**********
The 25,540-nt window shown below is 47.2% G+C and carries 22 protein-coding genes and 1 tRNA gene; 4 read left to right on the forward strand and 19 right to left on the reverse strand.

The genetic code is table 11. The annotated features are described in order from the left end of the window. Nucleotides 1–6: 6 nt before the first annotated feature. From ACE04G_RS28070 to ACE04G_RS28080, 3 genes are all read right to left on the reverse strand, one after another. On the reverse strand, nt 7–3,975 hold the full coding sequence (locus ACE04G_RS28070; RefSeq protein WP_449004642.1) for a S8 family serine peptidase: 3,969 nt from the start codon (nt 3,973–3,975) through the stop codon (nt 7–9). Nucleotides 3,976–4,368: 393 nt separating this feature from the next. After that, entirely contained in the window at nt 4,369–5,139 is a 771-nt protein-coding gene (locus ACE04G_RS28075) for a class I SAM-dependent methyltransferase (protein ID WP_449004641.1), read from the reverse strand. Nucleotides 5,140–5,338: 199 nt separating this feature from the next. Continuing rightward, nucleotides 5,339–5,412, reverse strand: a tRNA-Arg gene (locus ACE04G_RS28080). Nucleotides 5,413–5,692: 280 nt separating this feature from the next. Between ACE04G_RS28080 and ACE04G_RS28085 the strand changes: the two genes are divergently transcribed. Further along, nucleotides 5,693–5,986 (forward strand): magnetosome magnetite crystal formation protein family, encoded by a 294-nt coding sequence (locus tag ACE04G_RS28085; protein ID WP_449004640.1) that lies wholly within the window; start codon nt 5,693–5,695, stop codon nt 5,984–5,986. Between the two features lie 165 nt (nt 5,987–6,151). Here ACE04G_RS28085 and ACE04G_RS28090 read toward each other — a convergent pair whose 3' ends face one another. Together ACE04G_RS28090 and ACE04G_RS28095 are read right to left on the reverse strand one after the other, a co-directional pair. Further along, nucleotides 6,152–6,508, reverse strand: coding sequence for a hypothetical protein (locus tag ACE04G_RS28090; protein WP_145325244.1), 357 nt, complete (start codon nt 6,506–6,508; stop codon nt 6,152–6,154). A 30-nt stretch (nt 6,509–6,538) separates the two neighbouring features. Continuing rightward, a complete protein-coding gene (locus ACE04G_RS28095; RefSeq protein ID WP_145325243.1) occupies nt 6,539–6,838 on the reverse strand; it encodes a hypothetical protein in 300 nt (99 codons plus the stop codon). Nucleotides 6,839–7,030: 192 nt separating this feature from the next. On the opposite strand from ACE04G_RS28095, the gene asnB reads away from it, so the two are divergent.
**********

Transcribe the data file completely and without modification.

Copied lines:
The 25,540-nt window shown below is 47.2% G+C and carries 22 protein-coding genes and 1 tRNA gene; 4 read left to right on the forward strand and 19 right to left on the reverse strand.

The genetic code is table 11. The annotated features are described in order from the left end of the window. Nucleotides 1–6: 6 nt before the first annotated feature. From ACE04G_RS28070 to ACE04G_RS28080, 3 genes are all read right to left on the reverse strand, one after another. On the reverse strand, nt 7–3,975 hold the full coding sequence (locus ACE04G_RS28070; RefSeq protein WP_449004642.1) for a S8 family serine peptidase: 3,969 nt from the start codon (nt 3,973–3,975) through the stop codon (nt 7–9). Nucleotides 3,976–4,368: 393 nt separating this feature from the next. After that, entirely contained in the window at nt 4,369–5,139 is a 771-nt protein-coding gene (locus ACE04G_RS28075) for a class I SAM-dependent methyltransferase (protein ID WP_449004641.1), read from the reverse strand. Nucleotides 5,140–5,338: 199 nt separating this feature from the next. Continuing rightward, nucleotides 5,339–5,412, reverse strand: a tRNA-Arg gene (locus ACE04G_RS28080). Nucleotides 5,413–5,692: 280 nt separating this feature from the next. Between ACE04G_RS28080 and ACE04G_RS28085 the strand changes: the two genes are divergently transcribed. Further along, nucleotides 5,693–5,986 (forward strand): magnetosome magnetite crystal formation protein family, encoded by a 294-nt coding sequence (locus tag ACE04G_RS28085; protein ID WP_449004640.1) that lies wholly within the window; start codon nt 5,693–5,695, stop codon nt 5,984–5,986. Between the two features lie 165 nt (nt 5,987–6,151). Here ACE04G_RS28085 and ACE04G_RS28090 read toward each other — a convergent pair whose 3' ends face one another. Together ACE04G_RS28090 and ACE04G_RS28095 are read right to left on the reverse strand one after the other, a co-directional pair. Further along, nucleotides 6,152–6,508, reverse strand: coding sequence for a hypothetical protein (locus tag ACE04G_RS28090; protein WP_145325244.1), 357 nt, complete (start codon nt 6,506–6,508; stop codon nt 6,152–6,154). A 30-nt stretch (nt 6,509–6,538) separates the two neighbouring features. Continuing rightward, a complete protein-coding gene (locus ACE04G_RS28095; RefSeq protein ID WP_145325243.1) occupies nt 6,539–6,838 on the reverse strand; it encodes a hypothetical protein in 300 nt (99 codons plus the stop codon). Nucleotides 6,839–7,030: 192 nt separating this feature from the next. On the opposite strand from ACE04G_RS28095, the gene asnB reads away from it, so the two are divergent.